Attack on Israel likely to increase attraction towards gold, safe haven assets

Israel's Iron Dome anti-missile system intercepts rockets launched from the Gaza Strip, as seen from Ashkelon, southern Israel

Israel’s Iron Dome anti-missile system intercepts rockets launched from the Gaza Strip, as seen from Ashkelon in southern Israel on October 7, 2023. Reuters/Amir Cohen acquires licensing rights

NEW YORK, Oct 8 (Reuters) – Violence in Israel will likely prompt a move towards safe-haven assets as investors closely monitor events in the Middle East to assess geopolitical risk to markets.

Gunmen from the Palestinian group Hamas crossed into Israel on Saturday in an unprecedented attack. Western countries, led by the United States, condemned the attack and pledged support to Israel.

Analysts said rising geopolitical risks could see buying in assets such as gold and the dollar and potentially increase demand for US Treasuries, which have been sold off aggressively.

“This is a good example of why people need gold in their portfolio. It’s an ideal hedge against international turmoil,” said Peter Cardillo, chief market economist at Spartan Capital Securities, who predicted that The dollar will also benefit.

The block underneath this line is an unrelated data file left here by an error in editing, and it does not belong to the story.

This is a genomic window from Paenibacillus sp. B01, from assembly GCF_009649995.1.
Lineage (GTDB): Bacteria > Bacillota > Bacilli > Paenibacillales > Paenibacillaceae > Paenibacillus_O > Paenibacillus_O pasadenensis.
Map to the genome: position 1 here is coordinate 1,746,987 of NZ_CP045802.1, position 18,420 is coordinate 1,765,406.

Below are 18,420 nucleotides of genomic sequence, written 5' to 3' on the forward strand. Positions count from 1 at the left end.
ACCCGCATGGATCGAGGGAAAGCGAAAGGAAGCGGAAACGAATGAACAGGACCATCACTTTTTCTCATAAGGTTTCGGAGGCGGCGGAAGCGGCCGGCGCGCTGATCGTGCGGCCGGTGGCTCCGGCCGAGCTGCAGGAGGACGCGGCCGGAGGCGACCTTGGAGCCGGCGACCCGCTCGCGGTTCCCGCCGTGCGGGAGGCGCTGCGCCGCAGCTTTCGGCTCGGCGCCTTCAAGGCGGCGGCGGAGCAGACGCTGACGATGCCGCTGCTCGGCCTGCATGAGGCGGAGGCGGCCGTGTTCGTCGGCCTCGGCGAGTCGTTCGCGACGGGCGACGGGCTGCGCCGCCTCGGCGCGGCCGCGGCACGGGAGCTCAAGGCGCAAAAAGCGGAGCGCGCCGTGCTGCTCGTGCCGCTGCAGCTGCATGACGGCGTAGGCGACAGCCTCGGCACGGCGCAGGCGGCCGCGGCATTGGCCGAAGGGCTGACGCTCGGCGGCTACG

“Whenever there is international turmoil, the dollar strengthens,” Cardillo said.

In recent weeks markets have been reacting to expectations that US interest rates will remain high for a long time. Bond yields have risen while the US dollar continues to rise. Meanwhile, the stock fell sharply in the third quarter but has stabilized over the past week.

“Whether this is a big market moment or not depends on how long it lasts and whether others are drawn into the conflict,” said Brian Jacobsen, chief economist at Annex Wealth Management, about the situation in Israel. Is.” Jacobsen questioned how much of an impact it would have on the price of oil even if Iran increased production.

The Hamas attack was openly praised by Iran and Iran’s Lebanese ally Hezbollah.

“Iranian oil production is rising, but whatever progress they are making behind the scenes with the US would be dramatically undermined by Iran celebrating Hamas’s actions,” Jacobsen said. “The potential production loss matters, but it won’t,” he said. Shatter the earth.”

“The most important thing is to see how Saudi Arabia responds,” Jacobsen said. Washington is trying to reach an agreement that will normalize relations between Israel and Saudi Arabia.

David Kotok, president and chief investment officer of Cumberland Advisors in Sarasota, Florida, said the situation is worrying because the US has been weakened by dysfunction in Washington. Republicans are searching for a successor to ousted House Speaker Kevin McCarthy, and a budget impasse looms.

“I am very concerned about more explosive situations, which require American determination and the American defense capability, which is being wounded,” Kotok said.

Reporting by Megan Davis; Editing by Lisa Shumaker

Our Standards: The Thomson Reuters Trust Principles.

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